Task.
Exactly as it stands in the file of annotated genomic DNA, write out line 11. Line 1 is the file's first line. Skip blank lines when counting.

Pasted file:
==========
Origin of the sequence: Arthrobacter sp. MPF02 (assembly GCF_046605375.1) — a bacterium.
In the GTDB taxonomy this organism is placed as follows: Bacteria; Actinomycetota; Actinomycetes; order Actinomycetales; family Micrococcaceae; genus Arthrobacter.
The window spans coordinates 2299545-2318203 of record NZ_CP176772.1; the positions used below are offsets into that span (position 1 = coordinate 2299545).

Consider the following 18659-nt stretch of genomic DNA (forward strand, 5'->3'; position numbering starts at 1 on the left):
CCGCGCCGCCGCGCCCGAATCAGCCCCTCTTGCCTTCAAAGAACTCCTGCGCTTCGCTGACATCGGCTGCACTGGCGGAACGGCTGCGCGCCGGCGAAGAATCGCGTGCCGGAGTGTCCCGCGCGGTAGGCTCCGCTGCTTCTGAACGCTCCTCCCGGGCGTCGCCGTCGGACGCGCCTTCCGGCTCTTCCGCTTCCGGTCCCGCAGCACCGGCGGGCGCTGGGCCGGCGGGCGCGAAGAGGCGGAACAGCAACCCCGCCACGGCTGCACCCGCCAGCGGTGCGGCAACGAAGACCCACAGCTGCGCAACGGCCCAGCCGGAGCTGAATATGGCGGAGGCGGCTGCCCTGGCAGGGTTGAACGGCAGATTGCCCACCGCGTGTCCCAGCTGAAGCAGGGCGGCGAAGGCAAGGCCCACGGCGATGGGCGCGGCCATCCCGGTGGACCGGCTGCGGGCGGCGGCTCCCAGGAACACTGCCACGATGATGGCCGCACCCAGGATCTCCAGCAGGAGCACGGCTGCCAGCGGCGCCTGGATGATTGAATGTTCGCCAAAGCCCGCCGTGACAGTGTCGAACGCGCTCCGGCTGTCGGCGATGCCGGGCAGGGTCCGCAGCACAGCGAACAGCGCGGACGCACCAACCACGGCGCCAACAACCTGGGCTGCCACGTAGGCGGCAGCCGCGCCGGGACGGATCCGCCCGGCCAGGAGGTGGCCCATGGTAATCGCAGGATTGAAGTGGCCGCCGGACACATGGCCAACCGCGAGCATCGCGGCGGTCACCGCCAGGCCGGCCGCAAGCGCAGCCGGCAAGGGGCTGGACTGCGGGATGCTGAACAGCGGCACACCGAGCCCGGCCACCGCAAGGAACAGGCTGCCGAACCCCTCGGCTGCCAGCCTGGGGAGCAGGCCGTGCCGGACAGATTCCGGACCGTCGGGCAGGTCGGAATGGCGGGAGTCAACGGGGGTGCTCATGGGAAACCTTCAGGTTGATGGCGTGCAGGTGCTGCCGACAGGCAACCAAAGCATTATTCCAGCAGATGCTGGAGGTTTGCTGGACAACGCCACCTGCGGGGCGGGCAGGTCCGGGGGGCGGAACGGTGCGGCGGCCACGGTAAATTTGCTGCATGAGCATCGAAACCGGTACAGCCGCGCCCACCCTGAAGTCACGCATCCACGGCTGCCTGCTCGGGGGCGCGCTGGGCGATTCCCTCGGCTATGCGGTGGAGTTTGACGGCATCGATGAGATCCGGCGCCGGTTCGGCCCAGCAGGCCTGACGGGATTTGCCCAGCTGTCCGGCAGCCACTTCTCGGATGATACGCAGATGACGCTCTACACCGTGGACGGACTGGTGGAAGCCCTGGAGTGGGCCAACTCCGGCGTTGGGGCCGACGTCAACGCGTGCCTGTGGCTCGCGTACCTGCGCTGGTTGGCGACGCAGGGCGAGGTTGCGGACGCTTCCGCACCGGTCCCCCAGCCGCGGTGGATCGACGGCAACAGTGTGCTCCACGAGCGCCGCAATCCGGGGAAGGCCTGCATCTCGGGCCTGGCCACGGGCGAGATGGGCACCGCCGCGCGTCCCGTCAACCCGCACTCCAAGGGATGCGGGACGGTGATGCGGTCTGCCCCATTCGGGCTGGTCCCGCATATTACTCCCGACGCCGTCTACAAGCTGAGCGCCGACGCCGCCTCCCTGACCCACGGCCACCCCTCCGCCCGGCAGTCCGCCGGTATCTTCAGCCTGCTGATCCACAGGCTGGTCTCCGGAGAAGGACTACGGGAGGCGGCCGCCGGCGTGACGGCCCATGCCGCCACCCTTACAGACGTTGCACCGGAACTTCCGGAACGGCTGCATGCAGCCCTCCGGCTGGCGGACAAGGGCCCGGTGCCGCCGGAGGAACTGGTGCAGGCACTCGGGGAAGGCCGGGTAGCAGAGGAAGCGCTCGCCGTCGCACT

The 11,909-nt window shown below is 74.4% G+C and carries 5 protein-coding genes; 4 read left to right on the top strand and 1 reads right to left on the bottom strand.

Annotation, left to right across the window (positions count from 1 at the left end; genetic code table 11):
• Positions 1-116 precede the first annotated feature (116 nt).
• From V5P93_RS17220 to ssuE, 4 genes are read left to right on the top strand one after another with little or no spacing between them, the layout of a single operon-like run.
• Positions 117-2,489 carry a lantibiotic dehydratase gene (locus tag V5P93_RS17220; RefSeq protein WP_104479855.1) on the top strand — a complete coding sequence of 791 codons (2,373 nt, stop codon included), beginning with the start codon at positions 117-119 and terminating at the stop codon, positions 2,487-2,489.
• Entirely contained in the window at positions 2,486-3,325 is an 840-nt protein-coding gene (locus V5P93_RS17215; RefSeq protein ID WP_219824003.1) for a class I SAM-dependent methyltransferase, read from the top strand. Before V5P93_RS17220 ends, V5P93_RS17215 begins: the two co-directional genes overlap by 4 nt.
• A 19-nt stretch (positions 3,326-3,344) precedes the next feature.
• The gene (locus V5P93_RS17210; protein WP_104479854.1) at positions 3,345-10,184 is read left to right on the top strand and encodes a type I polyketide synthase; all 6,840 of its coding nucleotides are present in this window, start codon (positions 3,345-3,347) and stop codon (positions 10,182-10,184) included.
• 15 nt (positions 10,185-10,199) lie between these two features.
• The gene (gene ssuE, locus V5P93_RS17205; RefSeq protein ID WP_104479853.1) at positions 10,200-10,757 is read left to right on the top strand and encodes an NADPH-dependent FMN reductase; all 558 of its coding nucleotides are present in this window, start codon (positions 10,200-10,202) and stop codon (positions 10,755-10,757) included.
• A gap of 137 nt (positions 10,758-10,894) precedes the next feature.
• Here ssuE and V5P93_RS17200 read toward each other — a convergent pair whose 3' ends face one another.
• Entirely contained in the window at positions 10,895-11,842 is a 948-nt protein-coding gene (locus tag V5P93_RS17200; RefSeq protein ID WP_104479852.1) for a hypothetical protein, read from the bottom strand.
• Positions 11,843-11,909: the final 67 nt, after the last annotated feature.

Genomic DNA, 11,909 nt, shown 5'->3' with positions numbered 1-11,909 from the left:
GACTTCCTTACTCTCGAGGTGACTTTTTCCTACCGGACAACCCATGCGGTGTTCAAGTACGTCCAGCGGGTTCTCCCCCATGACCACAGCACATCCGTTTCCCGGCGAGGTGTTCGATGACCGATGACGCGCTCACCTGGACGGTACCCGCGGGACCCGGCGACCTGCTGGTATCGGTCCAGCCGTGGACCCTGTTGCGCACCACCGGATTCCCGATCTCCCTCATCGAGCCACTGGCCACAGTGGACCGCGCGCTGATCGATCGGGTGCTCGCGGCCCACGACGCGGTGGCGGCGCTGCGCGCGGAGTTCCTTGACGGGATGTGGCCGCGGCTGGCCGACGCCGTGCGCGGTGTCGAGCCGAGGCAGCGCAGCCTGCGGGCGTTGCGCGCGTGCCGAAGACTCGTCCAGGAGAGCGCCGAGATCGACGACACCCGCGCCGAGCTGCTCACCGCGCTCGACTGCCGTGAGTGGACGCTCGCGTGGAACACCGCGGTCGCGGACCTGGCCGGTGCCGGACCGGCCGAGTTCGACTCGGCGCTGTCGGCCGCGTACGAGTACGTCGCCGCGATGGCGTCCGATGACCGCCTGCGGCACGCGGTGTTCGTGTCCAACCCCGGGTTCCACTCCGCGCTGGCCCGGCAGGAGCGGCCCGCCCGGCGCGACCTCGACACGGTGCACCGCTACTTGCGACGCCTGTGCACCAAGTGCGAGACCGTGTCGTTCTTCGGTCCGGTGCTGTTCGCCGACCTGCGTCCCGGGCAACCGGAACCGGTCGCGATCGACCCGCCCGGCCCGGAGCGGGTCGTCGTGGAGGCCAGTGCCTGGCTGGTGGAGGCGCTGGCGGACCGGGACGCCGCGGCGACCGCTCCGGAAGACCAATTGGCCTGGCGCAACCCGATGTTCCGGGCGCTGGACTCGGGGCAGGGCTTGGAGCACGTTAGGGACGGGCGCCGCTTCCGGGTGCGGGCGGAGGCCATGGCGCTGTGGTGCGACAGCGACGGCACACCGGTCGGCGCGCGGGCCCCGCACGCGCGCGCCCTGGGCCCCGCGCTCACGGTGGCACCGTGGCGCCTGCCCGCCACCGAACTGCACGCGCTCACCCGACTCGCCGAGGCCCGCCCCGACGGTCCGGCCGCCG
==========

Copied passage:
• Entirely contained in the window at positions 2,486-3,325 is an 840-nt protein-coding gene (locus V5P93_RS17215; RefSeq protein ID WP_219824003.1) for a class I SAM-dependent methyltransferase, read from the top strand. Before V5P93_RS17220 ends, V5P93_RS17215 begins: the two co-directional genes overlap by 4 nt.